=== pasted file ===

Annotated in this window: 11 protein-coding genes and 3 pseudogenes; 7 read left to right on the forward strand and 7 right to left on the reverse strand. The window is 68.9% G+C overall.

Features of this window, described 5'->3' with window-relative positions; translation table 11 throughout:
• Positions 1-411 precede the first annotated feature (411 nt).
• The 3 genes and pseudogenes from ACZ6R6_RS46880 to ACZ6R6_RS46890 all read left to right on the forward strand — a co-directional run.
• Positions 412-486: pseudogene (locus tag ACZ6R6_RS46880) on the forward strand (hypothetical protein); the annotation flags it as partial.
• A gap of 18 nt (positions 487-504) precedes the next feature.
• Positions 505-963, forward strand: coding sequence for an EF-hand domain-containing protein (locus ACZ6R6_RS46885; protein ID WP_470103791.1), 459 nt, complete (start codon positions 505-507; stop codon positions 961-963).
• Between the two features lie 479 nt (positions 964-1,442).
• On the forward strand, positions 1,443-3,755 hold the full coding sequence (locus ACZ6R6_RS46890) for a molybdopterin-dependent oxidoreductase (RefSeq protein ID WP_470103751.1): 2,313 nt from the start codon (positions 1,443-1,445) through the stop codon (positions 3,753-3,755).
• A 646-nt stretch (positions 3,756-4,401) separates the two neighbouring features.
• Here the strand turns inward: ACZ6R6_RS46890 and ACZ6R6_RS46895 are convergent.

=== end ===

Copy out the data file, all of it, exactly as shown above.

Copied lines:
Annotated in this window: 11 protein-coding genes and 3 pseudogenes; 7 read left to right on the forward strand and 7 right to left on the reverse strand. The window is 68.9% G+C overall.

Features of this window, described 5'->3' with window-relative positions; translation table 11 throughout:
• Positions 1-411 precede the first annotated feature (411 nt).
• The 3 genes and pseudogenes from ACZ6R6_RS46880 to ACZ6R6_RS46890 all read left to right on the forward strand — a co-directional run.
• Positions 412-486: pseudogene (locus tag ACZ6R6_RS46880) on the forward strand (hypothetical protein); the annotation flags it as partial.
• A gap of 18 nt (positions 487-504) precedes the next feature.
• Positions 505-963, forward strand: coding sequence for an EF-hand domain-containing protein (locus ACZ6R6_RS46885; protein ID WP_470103791.1), 459 nt, complete (start codon positions 505-507; stop codon positions 961-963).
• Between the two features lie 479 nt (positions 964-1,442).
• On the forward strand, positions 1,443-3,755 hold the full coding sequence (locus ACZ6R6_RS46890) for a molybdopterin-dependent oxidoreductase (RefSeq protein ID WP_470103751.1): 2,313 nt from the start codon (positions 1,443-1,445) through the stop codon (positions 3,753-3,755).
• A 646-nt stretch (positions 3,756-4,401) separates the two neighbouring features.
• Here the strand turns inward: ACZ6R6_RS46890 and ACZ6R6_RS46895 are convergent.